I also looked for students completely checked out of my class but engrossed in something else on their screens. My assistant was at the back of the class, he said most of them were sports betting or meme chasing, but a few were using the class time to chase their own research.  I needed off the charts talent to feed the dragon.  To chase more butterflies.

I set Rain on research for my tenure papers. I coached her in the material we needed to give the most excitement. And I boosted her credentials. She works at the university, she didn't mirror the name on her ID with the name on the paper, but she could fake the computer records with dedication. She didn't care about learning the publishing language--but she caught on easily. We worked well together. We're so well suited, we understand so easily.

But then...

The university approved me for tenure. And Rain did all the prep work. Would that cause resentment between us. I had to know to trust her further, to take her another level deeper.

"Rain, let's get away. The whole week." I sighed. "I need mountains, cold water, no boxes.  Do you hike?"

"I'll be there," she smiled, "I'll pack for the both of us."


"Please," I held out my hand to her.

"Your humor is showing... and you're right. There's nothing to be afraid of," she smiled bigger. "Race you to the next peak."

"You're not fast enough," I wiggled my eyebrows.

Running from fear and uncertainty, sometimes it's the only way forwards.

I lifted my hands like I was about to write on a chalkboard.

"So I had this idea. It's a new file type that I want you to invent something for -- "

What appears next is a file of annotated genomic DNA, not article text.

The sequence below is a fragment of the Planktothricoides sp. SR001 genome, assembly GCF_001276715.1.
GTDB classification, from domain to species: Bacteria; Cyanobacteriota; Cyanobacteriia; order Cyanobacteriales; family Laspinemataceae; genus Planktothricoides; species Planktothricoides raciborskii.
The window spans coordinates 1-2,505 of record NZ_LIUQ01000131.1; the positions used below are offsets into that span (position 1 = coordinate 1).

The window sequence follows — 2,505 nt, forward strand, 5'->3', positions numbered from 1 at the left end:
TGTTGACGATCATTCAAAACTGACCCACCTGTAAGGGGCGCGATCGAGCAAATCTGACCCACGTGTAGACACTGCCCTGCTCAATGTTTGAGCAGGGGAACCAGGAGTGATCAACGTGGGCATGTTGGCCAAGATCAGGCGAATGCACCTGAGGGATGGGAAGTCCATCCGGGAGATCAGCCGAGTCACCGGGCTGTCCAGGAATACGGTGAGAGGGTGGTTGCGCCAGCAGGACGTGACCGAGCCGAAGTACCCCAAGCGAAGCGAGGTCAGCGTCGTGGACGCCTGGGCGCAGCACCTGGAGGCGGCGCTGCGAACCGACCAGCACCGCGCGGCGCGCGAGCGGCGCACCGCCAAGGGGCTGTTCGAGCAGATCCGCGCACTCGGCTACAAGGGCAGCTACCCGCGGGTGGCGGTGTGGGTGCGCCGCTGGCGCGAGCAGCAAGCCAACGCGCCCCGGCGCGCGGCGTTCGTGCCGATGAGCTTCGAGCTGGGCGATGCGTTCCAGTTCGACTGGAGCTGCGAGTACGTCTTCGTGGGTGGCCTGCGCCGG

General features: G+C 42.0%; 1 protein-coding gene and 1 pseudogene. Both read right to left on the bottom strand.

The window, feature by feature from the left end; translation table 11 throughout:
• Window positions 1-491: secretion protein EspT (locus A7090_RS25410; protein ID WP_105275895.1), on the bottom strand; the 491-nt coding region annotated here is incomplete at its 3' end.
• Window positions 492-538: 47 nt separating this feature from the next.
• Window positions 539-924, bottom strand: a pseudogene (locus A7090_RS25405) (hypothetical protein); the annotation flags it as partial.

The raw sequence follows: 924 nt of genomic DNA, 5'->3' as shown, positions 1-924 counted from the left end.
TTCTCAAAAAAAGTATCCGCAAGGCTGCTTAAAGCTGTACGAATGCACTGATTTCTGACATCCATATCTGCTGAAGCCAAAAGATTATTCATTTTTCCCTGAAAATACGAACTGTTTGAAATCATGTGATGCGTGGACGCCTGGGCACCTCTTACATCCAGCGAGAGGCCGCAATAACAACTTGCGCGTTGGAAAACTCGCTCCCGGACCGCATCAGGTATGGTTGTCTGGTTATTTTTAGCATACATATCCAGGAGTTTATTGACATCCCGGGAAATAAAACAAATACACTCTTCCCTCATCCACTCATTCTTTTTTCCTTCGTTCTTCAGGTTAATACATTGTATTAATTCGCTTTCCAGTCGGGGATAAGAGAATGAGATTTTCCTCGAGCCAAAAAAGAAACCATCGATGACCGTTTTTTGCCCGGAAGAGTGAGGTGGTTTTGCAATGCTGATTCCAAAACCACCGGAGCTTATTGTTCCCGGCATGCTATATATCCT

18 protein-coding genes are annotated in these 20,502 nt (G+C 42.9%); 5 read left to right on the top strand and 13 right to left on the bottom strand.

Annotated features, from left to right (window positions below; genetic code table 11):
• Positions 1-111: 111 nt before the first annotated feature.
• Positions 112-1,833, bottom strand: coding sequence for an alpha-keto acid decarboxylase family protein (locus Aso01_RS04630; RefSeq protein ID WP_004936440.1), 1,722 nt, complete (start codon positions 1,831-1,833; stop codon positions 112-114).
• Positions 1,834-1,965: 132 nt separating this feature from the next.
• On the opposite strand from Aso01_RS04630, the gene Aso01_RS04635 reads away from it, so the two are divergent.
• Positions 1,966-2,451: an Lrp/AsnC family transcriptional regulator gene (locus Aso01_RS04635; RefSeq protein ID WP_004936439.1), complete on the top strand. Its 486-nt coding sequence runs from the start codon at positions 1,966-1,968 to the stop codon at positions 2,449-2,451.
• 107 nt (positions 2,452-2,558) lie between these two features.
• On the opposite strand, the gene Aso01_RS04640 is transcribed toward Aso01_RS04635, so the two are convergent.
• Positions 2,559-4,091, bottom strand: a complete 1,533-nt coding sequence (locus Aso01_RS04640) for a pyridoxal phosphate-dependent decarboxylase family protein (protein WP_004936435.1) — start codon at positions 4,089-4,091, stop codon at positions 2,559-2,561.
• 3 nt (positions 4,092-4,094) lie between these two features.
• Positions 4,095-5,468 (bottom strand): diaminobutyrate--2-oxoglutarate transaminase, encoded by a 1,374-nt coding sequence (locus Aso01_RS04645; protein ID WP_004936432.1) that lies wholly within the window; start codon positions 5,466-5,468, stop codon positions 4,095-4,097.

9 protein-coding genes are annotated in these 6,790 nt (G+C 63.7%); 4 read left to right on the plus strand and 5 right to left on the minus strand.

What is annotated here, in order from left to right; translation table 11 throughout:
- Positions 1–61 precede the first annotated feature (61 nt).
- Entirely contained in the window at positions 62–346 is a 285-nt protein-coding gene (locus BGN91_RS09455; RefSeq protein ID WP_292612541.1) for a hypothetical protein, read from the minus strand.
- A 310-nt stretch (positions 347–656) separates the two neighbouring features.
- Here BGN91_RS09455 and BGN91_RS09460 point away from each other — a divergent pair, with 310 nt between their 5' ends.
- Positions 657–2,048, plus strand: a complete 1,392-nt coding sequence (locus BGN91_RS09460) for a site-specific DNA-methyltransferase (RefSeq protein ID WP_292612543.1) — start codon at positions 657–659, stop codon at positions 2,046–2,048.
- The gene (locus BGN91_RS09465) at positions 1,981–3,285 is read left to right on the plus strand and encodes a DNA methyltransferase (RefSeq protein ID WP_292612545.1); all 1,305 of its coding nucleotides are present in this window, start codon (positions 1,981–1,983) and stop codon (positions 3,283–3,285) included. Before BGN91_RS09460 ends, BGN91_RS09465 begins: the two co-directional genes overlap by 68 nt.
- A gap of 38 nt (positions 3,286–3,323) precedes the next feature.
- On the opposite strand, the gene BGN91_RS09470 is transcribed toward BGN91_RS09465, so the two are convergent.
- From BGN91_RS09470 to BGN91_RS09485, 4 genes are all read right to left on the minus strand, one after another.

"I don't know what that means," she said, confused.

"Just for fun. I'm going to make a new file for you to work on, and if your idea is helpful, then I'll make you a partner."

"Really?" Her eyes widened. "What's the file type?"

"Never mind," I smiled widely. "Let's go. I'll tell you from the first hilltop we summit."

"And then?" she smiled.

We were like settlers from a different planet. We hiked up my secret mountain. As the sun set behind the western Green Mountains, I pointed to a huge river. "You could go back to town, but I'm going to walk around a bit. Do you want to follow me?"

She didn't need to answer, I knew we'd meet up at camp.


I needed the time to clear my head.  I had two people to answer to. My wife and my mentor.  I'd already crossed a line.  My marriage was over and while I hadn't done anything scandalous with Rain, it was imminent.  I'm embarrassed to say that I was more afraid to break the news to my mentor.  Despite his progressive breakthroughs in business and science, his morals were traditional.  

As I wove through loose trees sloping to the river, I reached him.

"I need to talk about Rain."

"We've moved past the point we need to open our conversations with weather, son."

"I think there might be something going on between us and we're going to have to talk about it..."

"We've been talking about Rain?"

I tried to explain how, despite the circumstances, I'd felt trapped and how I felt I'd needed to push beyond that.

My advisor huffed softly, "I know we don't talk about this, and it was probably before my time, but it sounds like you've been trapped in a box. Just let her go and get your confidence level up."

"What about my wife? I can't abandon her. .. if I do she'll never believe that I have the capability of hurting her."

"Life is short. Till death, then back to the badger's den. And, you know, one day the same will be said of us."

"Shouldn't you be angry with me, then?"

"Well," my advisor paused. "What did you do?"

"I'm thinking of leaving my wife for Rain."

"You're leaving your wife for Rain? Does she want you to leave your wife?"

"She doesn't want me to leave my wife?"

"Boy, she's better at hiding it than you," he chuckled, then, "just know, I'm on your side, son."

I walked home, angry at myself. I couldn't have asked for more moral support. But one thing was clear in my mind: I wanted to split myself in two.  Two futures, the devoted husband and the brilliant professor.


Rain waited with a rustic camp.